Anna Rhodes, Rice University and Julia Szabo, Rice University
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With the increasing number of options for where to send their children to school, parents are narrowing down their choices based on their own educational experiences as students.
This is what we found in a study published in March 2023 in Social Current.
In the past, parents have turned to their social media and materials created by school districts to help them choose a school for their child.
However, when we analyzed interviews with a diverse sample of 60 parents in the Dallas area, we found that about a third of them used their own school experiences to narrow down their choices before collecting other information about the school.
When parents have positive educational experiences as children, they often limit their choices to the same types of schools they attended, whether traditional private schools, technical schools, or public schools. She hopes to repeat this positive experience for her children. For example, Janice, a mother of two African Americans, explained, "They went to private school because I went to private school."
Although parents of all backgrounds and income levels use this strategy, it is most common among white parents, who typically enroll their children in private or suburban public schools they attend. We call this "empirically motivated reproduction".
Virginia, a white mother of two, explained that her husband John "just assumed our kids would go to public school" because the suburban school he attended was "a great public school." To repeat John's experience, the couple left the city to buy a house in the suburbs.
Similarly, Rachel, a white mother of three, quickly narrowed down her choice of school to only private Catholic schools based on her own positive experience. "The kids go to the same private Catholic school as he does," Rachel's husband told us.
On the contrary, we found that parents who had negative educational experiences tended to avoid enrolling their children in the schools they attended and excluded those schools from the analysis. This strategy, which we call "experiential avoidance," is common among black parents in our sample who felt neglected as children in urban public schools.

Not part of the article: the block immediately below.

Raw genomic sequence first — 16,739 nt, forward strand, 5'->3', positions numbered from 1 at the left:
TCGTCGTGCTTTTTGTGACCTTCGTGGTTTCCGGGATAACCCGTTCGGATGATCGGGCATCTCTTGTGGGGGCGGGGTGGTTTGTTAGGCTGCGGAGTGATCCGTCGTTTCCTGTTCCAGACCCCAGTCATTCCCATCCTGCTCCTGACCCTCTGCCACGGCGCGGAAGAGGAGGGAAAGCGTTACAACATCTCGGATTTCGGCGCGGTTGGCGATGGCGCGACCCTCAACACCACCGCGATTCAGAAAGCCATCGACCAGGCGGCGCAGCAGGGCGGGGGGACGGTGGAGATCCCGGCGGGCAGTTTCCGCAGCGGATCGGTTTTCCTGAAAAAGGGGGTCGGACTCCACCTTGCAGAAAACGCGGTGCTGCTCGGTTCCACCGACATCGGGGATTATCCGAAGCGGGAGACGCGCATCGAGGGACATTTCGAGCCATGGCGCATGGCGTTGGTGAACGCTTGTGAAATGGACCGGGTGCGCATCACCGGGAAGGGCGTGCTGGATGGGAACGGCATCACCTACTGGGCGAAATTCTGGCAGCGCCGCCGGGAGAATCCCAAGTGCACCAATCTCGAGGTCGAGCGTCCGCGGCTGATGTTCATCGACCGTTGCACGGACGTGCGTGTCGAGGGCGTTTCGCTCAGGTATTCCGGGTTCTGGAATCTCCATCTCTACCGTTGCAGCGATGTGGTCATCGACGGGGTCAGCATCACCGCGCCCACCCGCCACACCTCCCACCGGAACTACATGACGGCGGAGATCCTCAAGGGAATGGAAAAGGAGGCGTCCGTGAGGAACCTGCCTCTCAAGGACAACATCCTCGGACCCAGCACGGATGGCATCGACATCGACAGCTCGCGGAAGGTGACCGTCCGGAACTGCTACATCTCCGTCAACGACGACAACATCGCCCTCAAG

For example, Toni, a black mother of three, said, “I go to public school and I don't think the teachers really care about the children's education. I personally didn't get one on one." Because of this negative experience, he did not consider his public schools in the Dallas zone. Instead, Tony focused on choosing a charter school for his children. his house.
Why is it important?
How families enroll their children in school not only affects the educational resources available to their children, but also shapes broader patterns of racial and socioeconomic segregation in American schools.
The school choice process plays a key role in how educational disparities permeate generations, especially when white parents rely on their own experiences to make decisions for their children.
For example, when white families leave the city to enroll their children in suburban public schools, or consider only private schools like the ones they attended, these options reproduce historical patterns of white flight. It also helps explain why white families are overrepresented in private and suburban public schools.
Conversely, examining how parents' negative learning experiences affect the schools they consider for their children may help us better understand why, for example, black and Hispanic families are increasingly choosing charter schools.
what is not yet known
While this study sheds light on one of the key aspects of a parent's choice of school for their child, we think it's important to understand all the ways parents choose schools. Examining the selection process for different family groups in school choice districts can reveal the different strategies that parents rely on when choosing a school.
Anna Rhodes, Associate Professor of Sociology, Rice University , and Julia Szabo, PhD Student in Sociology, Rice University
This article is republished by The Conversation under a Creative Commons license. Read the original article.